I want to tell you about an interesting experience that I had with a mourning dove recently. The one you see pictured above.
Let me start by saying that a lot of the work that I do as an animal communicator involves humans wanting to know more about what they can do to step in and help their animals. Stepping in usually involves things like taking the animals to the vet, drug regimens, corrective surgeries, etc. Often the message I receive from the animal is that they would rather be left alone to allow the malady, injury or period of difficulty to work itself out. They often express that intervention is painful, upsetting or intrusive. Animals are more in alignment than we are with the natural way of things. They understand at a deep level that discomfort and upset are a natural part of life. We, on the other hand, tend to want to rush in and do whatever we can to fix what we perceive to be wrong with or uncomfortable for our animal companions. No blame - we've had a lifetime of conditioning that makes it quite natural for us to want to do this. But... what if we honored the wishes of the animal that asked us to wait? What would happen? My experience with a mourning dove provided one such possible answer.
This dove flew hard into the large picture window on the front of the house. I ran to the window to see how she had faired. She had fallen to the ground, her body convulsing. I waited and kept watch. Eventually she fell over forward onto her head and became completely still. I went outside to take a closer look. Her eyes were closed and she was as stiff as a board. It appeared that she had died as the result of her hard collision with the glass.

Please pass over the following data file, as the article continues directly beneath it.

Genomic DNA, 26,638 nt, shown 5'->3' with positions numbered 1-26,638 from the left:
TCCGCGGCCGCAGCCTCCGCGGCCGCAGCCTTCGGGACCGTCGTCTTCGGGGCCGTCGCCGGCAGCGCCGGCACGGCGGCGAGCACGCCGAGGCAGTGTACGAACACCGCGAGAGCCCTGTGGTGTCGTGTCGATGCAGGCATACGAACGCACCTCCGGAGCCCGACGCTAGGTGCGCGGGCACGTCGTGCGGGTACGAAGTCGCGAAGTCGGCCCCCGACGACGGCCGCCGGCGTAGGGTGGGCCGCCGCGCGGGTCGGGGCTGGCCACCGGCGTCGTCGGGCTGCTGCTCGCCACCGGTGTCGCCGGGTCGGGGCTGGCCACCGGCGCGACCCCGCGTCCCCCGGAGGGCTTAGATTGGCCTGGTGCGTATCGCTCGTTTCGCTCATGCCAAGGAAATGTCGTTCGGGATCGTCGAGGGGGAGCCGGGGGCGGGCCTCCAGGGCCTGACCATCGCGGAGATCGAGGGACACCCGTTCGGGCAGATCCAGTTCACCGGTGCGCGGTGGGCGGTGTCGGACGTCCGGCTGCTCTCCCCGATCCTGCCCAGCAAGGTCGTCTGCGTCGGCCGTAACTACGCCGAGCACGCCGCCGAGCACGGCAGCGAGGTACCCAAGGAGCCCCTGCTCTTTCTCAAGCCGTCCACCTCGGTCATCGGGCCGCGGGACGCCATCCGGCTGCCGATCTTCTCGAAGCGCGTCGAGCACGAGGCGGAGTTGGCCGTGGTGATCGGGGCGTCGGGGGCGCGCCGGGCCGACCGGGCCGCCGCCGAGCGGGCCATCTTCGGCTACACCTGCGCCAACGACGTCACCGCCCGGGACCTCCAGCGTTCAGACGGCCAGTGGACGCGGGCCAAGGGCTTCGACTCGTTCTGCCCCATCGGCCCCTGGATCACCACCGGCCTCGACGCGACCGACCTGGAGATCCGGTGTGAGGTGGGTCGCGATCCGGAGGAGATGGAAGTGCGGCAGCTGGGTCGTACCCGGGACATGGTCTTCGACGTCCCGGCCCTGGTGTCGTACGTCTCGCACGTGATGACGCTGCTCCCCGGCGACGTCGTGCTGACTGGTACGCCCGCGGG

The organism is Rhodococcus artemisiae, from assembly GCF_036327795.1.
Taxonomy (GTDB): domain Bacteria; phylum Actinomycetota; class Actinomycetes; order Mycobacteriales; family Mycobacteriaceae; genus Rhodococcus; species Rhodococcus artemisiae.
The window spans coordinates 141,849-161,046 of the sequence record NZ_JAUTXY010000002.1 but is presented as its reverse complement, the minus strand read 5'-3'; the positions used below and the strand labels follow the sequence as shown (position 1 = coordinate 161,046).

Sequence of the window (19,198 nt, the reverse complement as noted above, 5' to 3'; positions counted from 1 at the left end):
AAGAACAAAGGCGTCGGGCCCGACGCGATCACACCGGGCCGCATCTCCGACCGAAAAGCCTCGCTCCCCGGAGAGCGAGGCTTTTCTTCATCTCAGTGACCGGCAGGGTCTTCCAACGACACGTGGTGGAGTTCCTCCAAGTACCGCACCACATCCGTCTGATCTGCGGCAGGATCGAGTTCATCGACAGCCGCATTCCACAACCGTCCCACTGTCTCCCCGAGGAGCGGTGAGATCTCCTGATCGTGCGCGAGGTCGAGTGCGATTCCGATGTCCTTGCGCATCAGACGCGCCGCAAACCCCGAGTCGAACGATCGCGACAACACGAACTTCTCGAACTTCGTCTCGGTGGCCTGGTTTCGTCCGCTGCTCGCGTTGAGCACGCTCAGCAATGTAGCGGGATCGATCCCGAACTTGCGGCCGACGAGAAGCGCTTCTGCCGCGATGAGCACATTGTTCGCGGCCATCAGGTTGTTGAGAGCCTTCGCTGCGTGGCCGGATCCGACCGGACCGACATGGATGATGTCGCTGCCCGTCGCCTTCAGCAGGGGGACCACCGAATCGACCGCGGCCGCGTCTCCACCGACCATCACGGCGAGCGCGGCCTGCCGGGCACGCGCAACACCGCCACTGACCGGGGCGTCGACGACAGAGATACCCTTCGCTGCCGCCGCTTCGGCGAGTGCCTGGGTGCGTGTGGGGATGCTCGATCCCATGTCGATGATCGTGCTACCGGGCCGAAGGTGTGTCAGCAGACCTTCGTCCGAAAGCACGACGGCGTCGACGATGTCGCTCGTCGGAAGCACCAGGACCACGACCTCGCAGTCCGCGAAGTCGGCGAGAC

I pondered the situation for a moment. I did not relish the thought of having to move her or bury her so instead I decided to give my decision making around what I was going to do with her some space.
As I was telling my husband what had just happened I got a very strong feeling that I should leave her exactly where she was. Having no idea why, I intellectualized that it was likely because nature was to take its course. Night, where we live, brings many nocturnal animals who would benefit from a meal of a dove. This made perfect sense to me. Rather than bury her, allowing her to become a meal for a hungry animal seemed perfectly natural and in alignment with nature. So, resisting any squeamishness around such a thought I simply left her where she was.
The next morning my husband and I took our coffee outside to our sitting spot which is exactly where the dove had fallen and I had left her. We were very surprised to see that, not only was she still there, but she was sitting up and breathing. She had survived! To say the least I was very glad that I had not acted on burying her the day before when it looked like she was dead.
We assessed the situation. She was under a chair in the raised front porch area which afforded her some protection from both the elements and possible predators. Choosing to honor the ethic of non-interference we decided not to move her but rather to leave her where she was and monitor her progress on a regular basis. I placed a towel over the chair she was under to create a more sheltered area, brought her a low dish of water and placed some wild bird seed near her feet. I sat quietly near her for awhile trying to assess her situation. Both of her eyes were closed. The right eye looked very swollen and I thought that it might be severely damaged from the impact. She continued to sit very still while breathing quite deeply.